This blog post will be a very short section on today’s business, then a long rambling speech on consciousness and the human centric universe. So if you don’t want to read that, I totally understand.
So comics are flying off the shelves, and I’ve been getting some lovely fan mail from you via my email address which I will reply to individually, so direct messages there. Please do not send anything to the “return to sender address” on the parcels, the office folk will not enjoy that. To the man who sent me the suspicious cigarette I have to apologise but I was forced to destroy it with a series of small controlled fires.
That’s a lie, but it reminds me of this story I was told about a guy who insured his cigars and tried to claim in his insurance after he smoked them saying they were destroyed in a series of small fires. He couldn’t claim because it would be classed as arson. Don’t know how true it is but it makes me smile to think of it.
If you want a copy of 50 Signal they are still available from the above address or by sending me an email at the below address with the title “50 Signal Sketch edition”. They cost £5 which includes postage if you live in the UK. Email is as follows:
Papercuts and Inkstains is also a groovy anthology and well worth your time. If you’ve already got 50Signal I’d recommend getting Papercuts and Inkstains. They compliment one another.
Someone described my art in Papercuts as too out there and if anything they’re spot on. I wanted to do something out there and I succeeded.
We live in a world with a very human centric view point. George Carlin puts into perspective in one of his routines where he talks about ‘ending the world’ and I paraphrase now because I don’t have access to the Internet, but he talks about how we go on about the Ice caps melting and how it’s going to be the end of the world and it really isn’t. Sure we all die, but give it a few million years and it’ll have corrected itself, the temperature will have dropped, the air will be purified and all the little animals will have their paradise back. All of history is put into perspective in comparison to humanity.
I illustrate this with dinosaurs. If you think about it then there were dinosaurs for a while, then there was people. Which is true, but there wasn’t just one short age of thunder lizards; there was a longer period of time separating the Stegosaurus and the Tyrannosarus Rex than the T-Rex and the appearance of humanity. The entirety of humanity’s time on earth has been a relatively small part of Earth’s total time line, and the likelihood could be that it’s total time, beginning to end could be just as relatively brief.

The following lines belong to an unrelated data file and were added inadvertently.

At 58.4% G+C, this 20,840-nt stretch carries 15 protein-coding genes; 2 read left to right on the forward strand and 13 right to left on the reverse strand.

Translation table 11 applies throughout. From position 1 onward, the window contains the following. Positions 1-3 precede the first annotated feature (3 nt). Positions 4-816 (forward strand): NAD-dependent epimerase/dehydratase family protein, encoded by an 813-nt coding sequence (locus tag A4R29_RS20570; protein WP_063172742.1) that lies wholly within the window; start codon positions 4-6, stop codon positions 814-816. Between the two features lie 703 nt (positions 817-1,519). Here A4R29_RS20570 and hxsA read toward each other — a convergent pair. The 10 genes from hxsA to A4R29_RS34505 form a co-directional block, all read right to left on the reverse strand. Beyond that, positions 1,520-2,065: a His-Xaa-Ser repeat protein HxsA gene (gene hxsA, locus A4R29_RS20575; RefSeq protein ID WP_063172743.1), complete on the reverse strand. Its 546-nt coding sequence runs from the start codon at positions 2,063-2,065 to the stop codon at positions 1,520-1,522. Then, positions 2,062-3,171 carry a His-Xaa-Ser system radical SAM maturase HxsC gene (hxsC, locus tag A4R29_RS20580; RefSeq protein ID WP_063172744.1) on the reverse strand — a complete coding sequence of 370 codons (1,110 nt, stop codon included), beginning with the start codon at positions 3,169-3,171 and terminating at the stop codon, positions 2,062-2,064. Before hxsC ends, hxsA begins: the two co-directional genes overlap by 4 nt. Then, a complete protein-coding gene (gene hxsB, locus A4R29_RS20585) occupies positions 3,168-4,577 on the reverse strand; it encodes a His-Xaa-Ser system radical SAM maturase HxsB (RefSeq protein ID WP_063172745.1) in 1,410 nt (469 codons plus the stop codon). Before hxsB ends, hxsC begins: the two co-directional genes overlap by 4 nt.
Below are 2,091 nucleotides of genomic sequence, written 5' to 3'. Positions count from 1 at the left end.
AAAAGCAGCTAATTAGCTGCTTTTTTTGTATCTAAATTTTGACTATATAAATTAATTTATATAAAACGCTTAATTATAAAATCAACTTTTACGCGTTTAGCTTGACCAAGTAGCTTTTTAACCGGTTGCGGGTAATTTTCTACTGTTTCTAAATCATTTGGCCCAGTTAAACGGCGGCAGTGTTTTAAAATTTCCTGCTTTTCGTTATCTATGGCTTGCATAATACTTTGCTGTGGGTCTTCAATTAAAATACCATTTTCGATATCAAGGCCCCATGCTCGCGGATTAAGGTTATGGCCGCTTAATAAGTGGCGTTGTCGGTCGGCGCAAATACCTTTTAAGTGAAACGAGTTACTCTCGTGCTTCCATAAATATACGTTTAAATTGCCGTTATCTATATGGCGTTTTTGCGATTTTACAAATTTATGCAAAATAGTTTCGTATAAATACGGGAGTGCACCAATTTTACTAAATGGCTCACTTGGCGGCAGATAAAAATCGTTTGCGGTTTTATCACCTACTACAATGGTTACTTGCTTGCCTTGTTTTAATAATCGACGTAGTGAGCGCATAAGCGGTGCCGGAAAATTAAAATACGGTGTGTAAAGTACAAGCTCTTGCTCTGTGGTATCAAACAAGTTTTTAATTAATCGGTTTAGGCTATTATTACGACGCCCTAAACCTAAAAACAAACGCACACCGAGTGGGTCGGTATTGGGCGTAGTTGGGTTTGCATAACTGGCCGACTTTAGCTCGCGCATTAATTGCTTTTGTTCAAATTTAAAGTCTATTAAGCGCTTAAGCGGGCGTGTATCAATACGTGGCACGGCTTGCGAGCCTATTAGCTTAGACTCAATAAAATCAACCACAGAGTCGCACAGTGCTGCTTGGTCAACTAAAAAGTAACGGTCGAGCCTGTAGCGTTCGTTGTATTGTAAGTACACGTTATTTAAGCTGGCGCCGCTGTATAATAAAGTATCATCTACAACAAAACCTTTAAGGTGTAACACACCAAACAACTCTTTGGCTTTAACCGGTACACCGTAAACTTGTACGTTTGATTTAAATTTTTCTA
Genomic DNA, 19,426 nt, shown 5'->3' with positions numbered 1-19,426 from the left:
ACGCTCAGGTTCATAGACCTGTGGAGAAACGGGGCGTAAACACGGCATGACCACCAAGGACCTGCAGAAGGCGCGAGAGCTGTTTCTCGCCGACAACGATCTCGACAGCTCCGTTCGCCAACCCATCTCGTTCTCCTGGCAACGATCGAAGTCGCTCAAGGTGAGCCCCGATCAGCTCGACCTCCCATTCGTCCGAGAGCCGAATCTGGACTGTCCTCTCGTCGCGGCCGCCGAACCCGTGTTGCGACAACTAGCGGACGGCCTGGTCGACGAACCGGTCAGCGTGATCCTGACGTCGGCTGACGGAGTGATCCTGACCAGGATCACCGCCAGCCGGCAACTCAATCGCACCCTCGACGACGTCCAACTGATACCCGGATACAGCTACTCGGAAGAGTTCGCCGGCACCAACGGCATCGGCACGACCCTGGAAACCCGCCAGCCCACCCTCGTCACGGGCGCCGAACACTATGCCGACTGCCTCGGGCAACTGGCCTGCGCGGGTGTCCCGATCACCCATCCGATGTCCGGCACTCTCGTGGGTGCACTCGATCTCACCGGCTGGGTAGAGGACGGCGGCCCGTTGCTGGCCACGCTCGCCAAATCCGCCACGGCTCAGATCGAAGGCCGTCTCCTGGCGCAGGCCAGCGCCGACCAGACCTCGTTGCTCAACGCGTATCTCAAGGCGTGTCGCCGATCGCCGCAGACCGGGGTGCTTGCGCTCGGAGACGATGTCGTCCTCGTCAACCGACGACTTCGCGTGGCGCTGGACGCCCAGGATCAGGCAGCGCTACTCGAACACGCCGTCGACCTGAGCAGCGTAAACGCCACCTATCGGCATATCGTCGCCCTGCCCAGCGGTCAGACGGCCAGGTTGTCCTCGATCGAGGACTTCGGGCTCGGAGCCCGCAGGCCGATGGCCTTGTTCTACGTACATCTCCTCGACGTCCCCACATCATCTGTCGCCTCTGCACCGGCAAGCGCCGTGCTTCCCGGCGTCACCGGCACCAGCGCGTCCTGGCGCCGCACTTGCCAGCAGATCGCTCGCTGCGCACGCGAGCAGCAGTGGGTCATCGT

And yet it is a human game to place the species of people above the other species out there. Christianity teaches us that Animals have no souls and that Mankind is the jewel in God’s creation. We are the best, forever, no take backs. What separates us is consciousness, it seems, and how we perceive the information and what we do with it. The need to change and alter the world around us, and the tools we use is what sets up apart.
I’ve been reading a bit about perception, consciousness, and phenomenology recently, as well as the concept of Weak and Strong AI. Strong AI is your artificial intelligence that attempts to to have the skill and cognitive ability of a human being, whilst Weak AI is the sort of computer system that can make choices and informed decisions based around a central task, it’s intelligent and processes information and decides things up it has no awareness of self. It’s not the robot that sits and has debates the philosophy of the universe, it’s the sort that controls a system in a reactive and intelligent way. But the thing is its still AI, both are forms of artificial intelligence, even if one would be more impressive than the other. So if we take this yardstick and apply it to the world around us, then we could see plants and animals as a Weak AI, and humans as Strong AI.
(I think that a whole different ramble could be written about how if intelligence is the processing of information then no intelligence is artificial as it’s just working within its predesigned system, but that’s another day.)
For instance a sunflower grows towards the light. It uses chemical tools at its disposal to alter it’s world around it by filtering the atmosphere and light energy into food. It reacts with intelligence, rotating it’s head with the path of the sun. Growing and adapting to the stimulus put at it. A plant does exactly what a human does to set itself aside from its animal counterparts but on a much smaller scale, on a less interactive scale. It won’t flinch if you go to punch it. But it will grow towards an area with more light.
Beavers build dams. Monkeys use projectiles, even if sometimes this is their own shit. Otters use stones to smash open the shelves of crabs. Tool use is around, on a much smaller scale. A beaver will never construct an Ipad no matter how many night school lessons you give it in computer technology. But it will alter and change its environment and sometimes to the detriment of this environment. If damage to the world around it is a yard stick for dominance over other species then beavers are doing okay. Animals are the Weak AI in this system.
Humans are the Strong AI then because even though they spend their time with the same concerns as a beaver: survival and procreation and success of the species, we have this big concern over why we are doing these things. People spend their days doing systems of tasks in order to sustain life and then can sit back at the end and wonder “But why do I exist?”.